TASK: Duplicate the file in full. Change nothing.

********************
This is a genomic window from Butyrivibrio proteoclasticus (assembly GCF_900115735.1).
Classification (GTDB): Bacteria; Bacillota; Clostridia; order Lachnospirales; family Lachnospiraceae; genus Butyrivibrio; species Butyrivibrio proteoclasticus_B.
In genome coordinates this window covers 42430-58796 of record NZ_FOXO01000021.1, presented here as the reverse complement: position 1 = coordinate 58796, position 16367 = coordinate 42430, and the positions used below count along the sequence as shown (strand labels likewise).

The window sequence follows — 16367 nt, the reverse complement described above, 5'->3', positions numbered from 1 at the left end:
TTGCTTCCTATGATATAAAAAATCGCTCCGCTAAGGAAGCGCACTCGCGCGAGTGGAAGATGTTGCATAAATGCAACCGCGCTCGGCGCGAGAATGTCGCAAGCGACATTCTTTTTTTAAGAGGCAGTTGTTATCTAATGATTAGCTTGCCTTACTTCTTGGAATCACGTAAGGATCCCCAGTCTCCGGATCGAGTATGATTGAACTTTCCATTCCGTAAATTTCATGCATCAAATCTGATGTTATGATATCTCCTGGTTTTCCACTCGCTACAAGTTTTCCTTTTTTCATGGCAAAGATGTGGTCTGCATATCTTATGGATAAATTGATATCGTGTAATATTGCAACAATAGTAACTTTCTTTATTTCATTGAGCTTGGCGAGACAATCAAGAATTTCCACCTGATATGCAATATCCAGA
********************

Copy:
This is a genomic window from Butyrivibrio proteoclasticus (assembly GCF_900115735.1).
Classification (GTDB): Bacteria; Bacillota; Clostridia; order Lachnospirales; family Lachnospiraceae; genus Butyrivibrio; species Butyrivibrio proteoclasticus_B.
In genome coordinates this window covers 42430-58796 of record NZ_FOXO01000021.1, presented here as the reverse complement: position 1 = coordinate 58796, position 16367 = coordinate 42430, and the positions used below count along the sequence as shown (strand labels likewise).

The window sequence follows — 16367 nt, the reverse complement described above, 5'->3', positions numbered from 1 at the left end:
TTGCTTCCTATGATATAAAAAATCGCTCCGCTAAGGAAGCGCACTCGCGCGAGTGGAAGATGTTGCATAAATGCAACCGCGCTCGGCGCGAGAATGTCGCAAGCGACATTCTTTTTTTAAGAGGCAGTTGTTATCTAATGATTAGCTTGCCTTACTTCTTGGAATCACGTAAGGATCCCCAGTCTCCGGATCGAGTATGATTGAACTTTCCATTCCGTAAATTTCATGCATCAAATCTGATGTTATGATATCTCCTGGTTTTCCACTCGCTACAAGTTTTCCTTTTTTCATGGCAAAGATGTGGTCTGCATATCTTATGGATAAATTGATATCGTGTAATATTGCAACAATAGTAACTTTCTTTATTTCATTGAGCTTGGCGAGACAATCAAGAATTTCCACCTGATATGCAATATCCAGA